According to the Italian Court of Cassation, in intra-EU cross-border sales contracts, which do not include a dispute resolution clause, the mere provision of an Incoterms rule determining the place of delivery of the goods in Italy is not sufficient to attribute jurisdiction to the Italian court over a possible dispute between the parties. Here are the practical consequences thereof for business operators.

 

By Tommaso Mancini and Agnese Colucci, LL.M. – International Agreements Area

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The dispute resolution clause is fundamental in international contracts as it allows the parties to establish in advance before which court a possible legal action should be brought in the event of a dispute.

In the absence of such a clause, in the frequent case of sales of goods from Italy to other EU countries, under Regulation (EU) No 1215/2012, jurisdiction over a possible dispute lies with the court of the place where the goods were delivered or should have been delivered under the contract.

In interpreting this provision, the Court of Justice of the European Union (hereinafter “CJEU”) has ruled that:

  • the place of delivery must be determined under the contract of sale and, in the absence of a contractual determination, reference shall be made to the place of physical delivery of the goods, which generally coincides with the buyer’s domicile (CJEU, Car Trim judgment, C-381/08);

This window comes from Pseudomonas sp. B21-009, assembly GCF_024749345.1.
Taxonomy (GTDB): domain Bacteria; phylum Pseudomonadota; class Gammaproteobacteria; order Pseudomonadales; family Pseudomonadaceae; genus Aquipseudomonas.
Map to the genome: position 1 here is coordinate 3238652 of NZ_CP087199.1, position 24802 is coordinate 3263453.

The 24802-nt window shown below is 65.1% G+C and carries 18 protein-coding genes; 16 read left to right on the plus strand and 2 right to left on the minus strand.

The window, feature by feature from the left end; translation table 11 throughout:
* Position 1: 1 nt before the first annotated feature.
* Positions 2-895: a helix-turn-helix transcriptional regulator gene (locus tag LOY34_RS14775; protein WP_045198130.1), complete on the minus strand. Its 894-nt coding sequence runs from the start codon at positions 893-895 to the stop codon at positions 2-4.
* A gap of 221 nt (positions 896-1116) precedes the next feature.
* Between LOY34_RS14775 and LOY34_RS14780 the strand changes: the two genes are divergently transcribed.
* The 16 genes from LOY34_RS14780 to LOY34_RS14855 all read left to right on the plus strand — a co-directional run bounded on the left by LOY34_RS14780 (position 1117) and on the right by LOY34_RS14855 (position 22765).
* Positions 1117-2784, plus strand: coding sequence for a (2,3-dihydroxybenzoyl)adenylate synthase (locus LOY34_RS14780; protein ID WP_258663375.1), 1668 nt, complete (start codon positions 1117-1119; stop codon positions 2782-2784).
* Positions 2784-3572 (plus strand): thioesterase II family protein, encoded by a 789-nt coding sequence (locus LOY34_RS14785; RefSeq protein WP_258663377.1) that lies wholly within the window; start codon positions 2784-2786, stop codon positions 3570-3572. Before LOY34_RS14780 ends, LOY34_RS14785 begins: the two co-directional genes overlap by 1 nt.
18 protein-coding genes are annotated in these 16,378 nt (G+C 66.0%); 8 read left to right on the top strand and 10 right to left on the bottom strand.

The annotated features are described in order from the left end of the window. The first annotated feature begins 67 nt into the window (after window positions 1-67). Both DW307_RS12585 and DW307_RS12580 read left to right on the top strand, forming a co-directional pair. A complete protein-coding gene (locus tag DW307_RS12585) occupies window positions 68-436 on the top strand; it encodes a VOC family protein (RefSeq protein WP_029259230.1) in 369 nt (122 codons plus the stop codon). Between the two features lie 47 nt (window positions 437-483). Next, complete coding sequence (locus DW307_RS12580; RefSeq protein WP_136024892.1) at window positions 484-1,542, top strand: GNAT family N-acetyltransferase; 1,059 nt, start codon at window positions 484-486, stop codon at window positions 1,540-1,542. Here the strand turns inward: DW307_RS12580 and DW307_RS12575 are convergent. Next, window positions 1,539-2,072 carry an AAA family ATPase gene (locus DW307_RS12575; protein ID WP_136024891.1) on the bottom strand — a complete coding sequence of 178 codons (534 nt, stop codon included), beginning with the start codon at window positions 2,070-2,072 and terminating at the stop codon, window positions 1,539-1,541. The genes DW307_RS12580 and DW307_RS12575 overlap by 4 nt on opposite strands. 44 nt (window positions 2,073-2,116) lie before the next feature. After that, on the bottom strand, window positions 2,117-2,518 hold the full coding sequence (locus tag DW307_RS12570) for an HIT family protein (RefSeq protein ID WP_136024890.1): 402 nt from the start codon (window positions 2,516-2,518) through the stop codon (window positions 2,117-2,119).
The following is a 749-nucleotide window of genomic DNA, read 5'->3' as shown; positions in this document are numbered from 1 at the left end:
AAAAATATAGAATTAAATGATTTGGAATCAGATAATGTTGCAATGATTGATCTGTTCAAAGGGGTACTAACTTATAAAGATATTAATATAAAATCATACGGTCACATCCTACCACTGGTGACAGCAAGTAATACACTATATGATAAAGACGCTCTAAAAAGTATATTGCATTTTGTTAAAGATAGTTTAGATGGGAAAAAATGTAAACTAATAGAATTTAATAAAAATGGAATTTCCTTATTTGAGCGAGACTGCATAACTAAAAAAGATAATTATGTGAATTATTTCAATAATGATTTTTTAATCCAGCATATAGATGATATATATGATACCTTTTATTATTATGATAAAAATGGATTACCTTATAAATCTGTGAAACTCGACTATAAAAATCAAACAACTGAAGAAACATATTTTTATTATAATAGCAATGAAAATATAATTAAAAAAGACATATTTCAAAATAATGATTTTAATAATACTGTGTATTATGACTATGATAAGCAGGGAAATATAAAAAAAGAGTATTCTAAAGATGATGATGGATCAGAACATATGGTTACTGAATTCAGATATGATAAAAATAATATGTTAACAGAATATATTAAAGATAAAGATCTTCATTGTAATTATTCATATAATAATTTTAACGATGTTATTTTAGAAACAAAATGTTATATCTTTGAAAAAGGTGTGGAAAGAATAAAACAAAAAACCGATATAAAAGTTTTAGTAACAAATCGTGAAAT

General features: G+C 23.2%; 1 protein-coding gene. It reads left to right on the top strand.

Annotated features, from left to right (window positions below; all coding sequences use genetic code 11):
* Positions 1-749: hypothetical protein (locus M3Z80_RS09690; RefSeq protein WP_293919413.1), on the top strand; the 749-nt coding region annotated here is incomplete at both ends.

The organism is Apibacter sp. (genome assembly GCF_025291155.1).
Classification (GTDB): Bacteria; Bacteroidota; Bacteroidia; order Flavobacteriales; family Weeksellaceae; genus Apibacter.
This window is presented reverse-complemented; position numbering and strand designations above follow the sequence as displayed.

• for the purpose of verifying whether the place of delivery is determined under the contract “the national court seised must take account of all the relevant terms and clauses of that contract which are capable of clearly identifying that place (e.g. the place of delivery), including […] the Incoterms drawn up by the International Chamber of Commerce” (CJEU, Electrosteel Europe, C-87/10).

Therefore, based on the CJEU’s rulings, whenever in the sale contract a dispute resolution clause is missing, but an Incoterms rule (Ex Works, FCA, CPT, DAP, etc.) has been agreed upon, the place of delivery determined by that Incoterms rule will coincide with the place where a possible dispute between the parties may be started.

Therefore, from a practical point of view, even if the parties have not expressly chosen Italian jurisdiction in the contract, the case can still be started in Italy whenever the parties have agreed on an Incoterms rule ‘at departure’, i.e. providing for delivery in Italy (EXW, FCA, CPT, etc.).

Considering the widespread practice among Italian sellers of concluding sales contracts through order and order confirmation (without stipulating a dispute resolution clause) and executing deliveries according to the Ex Works Incoterms rule, the CJEU’s interpretation would be particularly advantageous to them.

Oddly enough, the interpretation of the Italian Court of Cassation significantly diverges from the one of the CJEU, as the Cassation stated that the mere stipulation of an Incoterms rule does not represent a sufficiently clear and suitable element to identify the place of delivery that the parties intended to agree upon for the purpose of the aforementioned Regulation (EU) No. 1215/2012 (Cass., Sent. SS.UU. No. 17566/2019).

Consequently, as the Italian case law stands, the stipulation of an Incoterms rule providing delivery of the goods in Italy is not sufficient to attribute jurisdiction to Italian courts.